Nintendo managed to just top its prediction of 15 million Switch sold in the fiscal year ending last month, bringing the total Switch sold to 17.79 million.
And it thinks it can do much better in the coming year, selling 20 million more of the console hybrid into a market already partially sated and growing accustom to the novelty of the system.
The key, company management believes, is to tap into the same success of the Wii console, which managed to find an entirely new, relatively untapped market. But this time, Nintendo wants to also tap into the traditional hardcore gamer market.
Big software — the sort that attracts massive amounts of hardcore fans, new, enticing, unusual concepts, and games that plumb the depths of Nintendo nostalgia will all have to succeed to drive that success. Nintendo is predicting that the company will sell 100 million games this fiscal year alongside those 20 million consoles.
The main announced driver for the hardcore fan will be “Super Smash Bros.” due out sometime this year, but that won’t be enough. The best selling “Super Smash” game in the past decade was “Super Smash Bros Brawl for the Wii,” which sold 13.27 million copies. The “3DS Super Smash Bros.” sold 9.24 million and the “Wii U Super Smash” sold 5.34 million. But, historically, one of the biggest franchises on previous Nintendo systems has been “Mario Kart.” “Mario Kart DS” sold more than 23 million copies. “Mario Kart Wii” sold more than 37 million copies.
“Mario Kart 7 on 3DS” sold 17 million. Even the poorly received Wii U managed to sell more than 8 million copies of “Mario Kart 8.” While Switch has a Kart game already which sold more than 9 million copies, it’s really just a port of the 2014 Wii U title. An entirely new “Mario Kart” for the Switch landing before April 2019, could drive massive growth. It also lines up with news that Nintendo is working on a smartphone version of the game, a creation that could be linked to a Switch version, or used to promote one. Nintendo could also release a new traditional Pokemon title for the Switch which would both pull in the vast Pokemon fanbase and also could tap into the fans of the smartphone’s Pokemon Go.
Support of the Switch from developers who don’t work for Nintendo is also going to have to play a big part in the sort of success Nintendo is aiming for this coming fiscal year. While the system didn’t launch with much major third-party support, that’s already changing. AAA developer Bethesda is bringing its biggest titles to the Switch and it’s likely more developers like Activision and Epic Games, maker of “Fortnite,” will follow suit. And indie support for the Switch is tremendous. Of all of the content on the Nintendo Switch, about 70% of the games with a 75% or higher average rating on Metacritic are indies, Damon Baker, Nintendo of America’s senior manager for publisher and developer relations, told a gathering of press at GDC earlier this year. The upcoming slate of indie games headed to the Switch, recently showcased by Nintendo, are impressive.
In terms of casual and non-traditional gamers, the company has “Nintendo Labo.” The company didn’t release any sales figures for the cardboard DIY gaming kits, which released on April 20, but so far it seems unlikely that it could be a major driver of sales. The first two kits do provide some insight into the massive potential the concept has if it is paired with the right IP or gameplay.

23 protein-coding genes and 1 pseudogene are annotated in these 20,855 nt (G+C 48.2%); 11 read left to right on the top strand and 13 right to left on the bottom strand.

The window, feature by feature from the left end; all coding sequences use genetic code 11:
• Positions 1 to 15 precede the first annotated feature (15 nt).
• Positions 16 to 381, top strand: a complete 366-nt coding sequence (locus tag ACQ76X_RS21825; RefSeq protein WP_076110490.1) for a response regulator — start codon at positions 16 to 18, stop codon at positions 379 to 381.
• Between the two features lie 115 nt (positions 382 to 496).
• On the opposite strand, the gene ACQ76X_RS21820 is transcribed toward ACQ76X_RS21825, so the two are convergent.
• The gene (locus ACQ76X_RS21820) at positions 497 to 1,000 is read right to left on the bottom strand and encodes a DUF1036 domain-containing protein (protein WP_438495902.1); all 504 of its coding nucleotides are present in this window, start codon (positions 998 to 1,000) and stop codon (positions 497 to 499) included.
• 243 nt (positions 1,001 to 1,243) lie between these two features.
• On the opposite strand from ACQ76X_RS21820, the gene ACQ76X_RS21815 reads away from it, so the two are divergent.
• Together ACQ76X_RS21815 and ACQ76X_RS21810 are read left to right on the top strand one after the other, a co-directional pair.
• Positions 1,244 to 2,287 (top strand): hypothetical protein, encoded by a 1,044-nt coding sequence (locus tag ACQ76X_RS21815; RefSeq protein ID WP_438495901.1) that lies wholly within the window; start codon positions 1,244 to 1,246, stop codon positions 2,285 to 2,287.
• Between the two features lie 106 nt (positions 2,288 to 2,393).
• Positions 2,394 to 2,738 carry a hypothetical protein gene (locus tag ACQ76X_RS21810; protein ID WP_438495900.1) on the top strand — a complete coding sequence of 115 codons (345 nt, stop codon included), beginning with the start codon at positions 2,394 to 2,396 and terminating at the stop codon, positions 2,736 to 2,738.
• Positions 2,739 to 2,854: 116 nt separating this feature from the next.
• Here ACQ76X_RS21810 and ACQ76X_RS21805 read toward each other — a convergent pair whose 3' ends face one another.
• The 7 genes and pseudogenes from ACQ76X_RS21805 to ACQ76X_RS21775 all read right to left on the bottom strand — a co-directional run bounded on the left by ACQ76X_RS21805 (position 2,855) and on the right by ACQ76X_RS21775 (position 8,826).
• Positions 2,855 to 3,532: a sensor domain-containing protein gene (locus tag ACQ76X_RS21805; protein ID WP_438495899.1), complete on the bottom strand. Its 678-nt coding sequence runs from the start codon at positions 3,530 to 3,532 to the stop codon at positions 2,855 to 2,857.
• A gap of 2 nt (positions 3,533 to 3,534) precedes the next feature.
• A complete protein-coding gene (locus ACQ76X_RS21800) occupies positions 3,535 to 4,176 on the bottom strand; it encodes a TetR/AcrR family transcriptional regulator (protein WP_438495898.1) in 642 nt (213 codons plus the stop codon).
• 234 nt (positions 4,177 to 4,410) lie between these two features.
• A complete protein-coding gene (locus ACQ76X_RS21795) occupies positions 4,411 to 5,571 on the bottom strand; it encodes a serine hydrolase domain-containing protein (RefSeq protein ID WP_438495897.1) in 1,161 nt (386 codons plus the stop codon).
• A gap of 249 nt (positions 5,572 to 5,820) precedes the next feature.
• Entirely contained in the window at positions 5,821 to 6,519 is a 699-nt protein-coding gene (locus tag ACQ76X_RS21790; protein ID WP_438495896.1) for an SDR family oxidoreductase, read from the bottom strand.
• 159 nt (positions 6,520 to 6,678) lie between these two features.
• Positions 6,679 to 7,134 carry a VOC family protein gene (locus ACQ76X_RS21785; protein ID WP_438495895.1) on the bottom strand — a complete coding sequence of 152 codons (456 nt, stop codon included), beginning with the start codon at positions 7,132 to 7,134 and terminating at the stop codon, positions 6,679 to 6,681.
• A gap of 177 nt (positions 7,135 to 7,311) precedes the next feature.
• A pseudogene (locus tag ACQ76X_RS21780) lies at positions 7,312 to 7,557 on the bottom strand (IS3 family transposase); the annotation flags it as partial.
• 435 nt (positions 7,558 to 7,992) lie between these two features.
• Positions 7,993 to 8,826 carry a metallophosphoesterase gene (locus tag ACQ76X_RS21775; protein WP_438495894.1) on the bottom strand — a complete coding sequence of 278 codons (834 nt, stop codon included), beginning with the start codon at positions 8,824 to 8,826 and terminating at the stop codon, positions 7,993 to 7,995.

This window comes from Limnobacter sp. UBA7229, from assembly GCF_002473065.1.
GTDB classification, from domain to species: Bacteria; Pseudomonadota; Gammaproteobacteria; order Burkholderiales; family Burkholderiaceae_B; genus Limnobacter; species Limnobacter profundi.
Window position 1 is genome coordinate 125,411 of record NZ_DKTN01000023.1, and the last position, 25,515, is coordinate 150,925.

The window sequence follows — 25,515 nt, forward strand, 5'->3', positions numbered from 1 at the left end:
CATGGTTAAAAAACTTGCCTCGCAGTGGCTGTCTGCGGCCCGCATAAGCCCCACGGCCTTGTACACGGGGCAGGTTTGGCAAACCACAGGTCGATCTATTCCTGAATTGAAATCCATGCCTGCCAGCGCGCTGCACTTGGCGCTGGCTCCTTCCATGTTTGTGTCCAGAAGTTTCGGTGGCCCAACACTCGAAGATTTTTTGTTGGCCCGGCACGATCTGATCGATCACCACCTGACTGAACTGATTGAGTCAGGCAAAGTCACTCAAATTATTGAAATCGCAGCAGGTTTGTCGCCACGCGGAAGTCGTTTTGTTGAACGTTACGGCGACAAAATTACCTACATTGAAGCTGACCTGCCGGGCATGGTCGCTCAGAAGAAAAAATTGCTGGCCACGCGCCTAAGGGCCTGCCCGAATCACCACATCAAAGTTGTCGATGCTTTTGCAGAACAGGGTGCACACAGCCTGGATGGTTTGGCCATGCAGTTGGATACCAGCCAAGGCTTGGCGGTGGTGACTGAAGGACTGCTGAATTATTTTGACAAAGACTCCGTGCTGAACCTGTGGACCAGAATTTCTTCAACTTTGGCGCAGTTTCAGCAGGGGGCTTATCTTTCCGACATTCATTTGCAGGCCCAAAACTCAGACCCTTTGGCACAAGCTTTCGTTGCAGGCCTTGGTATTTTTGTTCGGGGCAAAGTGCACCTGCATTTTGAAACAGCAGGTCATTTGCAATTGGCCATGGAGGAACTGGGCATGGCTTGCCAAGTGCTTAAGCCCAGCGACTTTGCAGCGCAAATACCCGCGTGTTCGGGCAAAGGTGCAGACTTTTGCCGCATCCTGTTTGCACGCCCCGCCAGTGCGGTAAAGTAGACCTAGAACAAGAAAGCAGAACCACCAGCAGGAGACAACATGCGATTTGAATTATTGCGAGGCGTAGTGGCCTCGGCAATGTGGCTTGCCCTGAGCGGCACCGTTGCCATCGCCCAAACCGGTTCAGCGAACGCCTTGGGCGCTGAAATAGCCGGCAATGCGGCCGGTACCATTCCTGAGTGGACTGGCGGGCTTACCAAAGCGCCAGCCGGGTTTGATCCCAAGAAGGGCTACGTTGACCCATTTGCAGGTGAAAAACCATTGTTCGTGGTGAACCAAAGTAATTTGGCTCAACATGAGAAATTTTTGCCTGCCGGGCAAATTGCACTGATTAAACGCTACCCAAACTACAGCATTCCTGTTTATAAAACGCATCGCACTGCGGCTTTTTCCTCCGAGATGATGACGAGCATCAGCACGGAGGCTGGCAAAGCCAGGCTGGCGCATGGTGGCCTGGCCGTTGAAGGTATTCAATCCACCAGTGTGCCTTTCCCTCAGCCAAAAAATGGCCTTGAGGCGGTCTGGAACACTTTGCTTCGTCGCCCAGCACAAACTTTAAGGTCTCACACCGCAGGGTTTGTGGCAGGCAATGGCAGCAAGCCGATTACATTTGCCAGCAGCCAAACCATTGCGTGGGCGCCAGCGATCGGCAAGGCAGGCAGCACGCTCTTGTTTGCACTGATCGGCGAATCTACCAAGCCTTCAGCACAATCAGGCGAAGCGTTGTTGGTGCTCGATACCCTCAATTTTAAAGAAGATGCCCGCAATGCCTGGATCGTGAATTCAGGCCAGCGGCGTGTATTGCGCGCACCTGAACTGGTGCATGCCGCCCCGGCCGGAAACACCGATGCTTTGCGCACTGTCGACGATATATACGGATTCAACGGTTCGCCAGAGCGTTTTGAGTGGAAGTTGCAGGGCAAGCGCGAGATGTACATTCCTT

Nintendo also has a vast library of back-titles it can tap into. Most recently, Nintendo has been releasing those retro classics embedded in diminutive console remakes of classic systems. But Nintendo could drive even more business to the Switch by opening up its huge library to digital downloads through the system. These bite-sized games are both a good fit for a portable system, but also compliment Nintendo’s growing indies library.
Officially, all Nintendo said about its plans for hitting those big sales predications is that it will focus on expanding the number of people who have access to its original properties and services by creating games that everyone can enjoy regardless of age, gender or gaming experience.
“We will drive continual growth for Nintendo by expanding the dedicated video game business and establishing the smart-device business,” its fiscal report read. “For our dedicated video game business, we plan to keep our distinctive software-driven hardware and software business at the core of our operations, while actively investing resources in our unique platform business.”
This plan includes a stronger push into the smartphone and tablet business, where the company has seen some significant success. Nintendo released “Animal Crossing: Pocket Camp” this past fiscal year, adding it to the line-up that already included “Super Mario Run” and “Fire Emblem Heroes.” Overall, the company said, that the income tied to all three titles was up 62% over the previous year. But that increased income isn’t the real reason Nintendo is making smartphone games, the creations remain a smart marketing tool meant to draw in a broader audience to the Switch.
It also sounds like Nintendo believes that recent news of its theme park partnership and movie deal could help drive more people to its core gaming business, “including those who used to play our games but currently do not, and those who have never played our video games before.”
While it’s not entirely clear what Nintendo’s plans are for the year, what is clear is that the company is going to have to have a significant marketing push, major new titles, and the return of beloved franchises to outsell a year that was fueled by the tail of the Switch launch and its surprisingly strong launch library.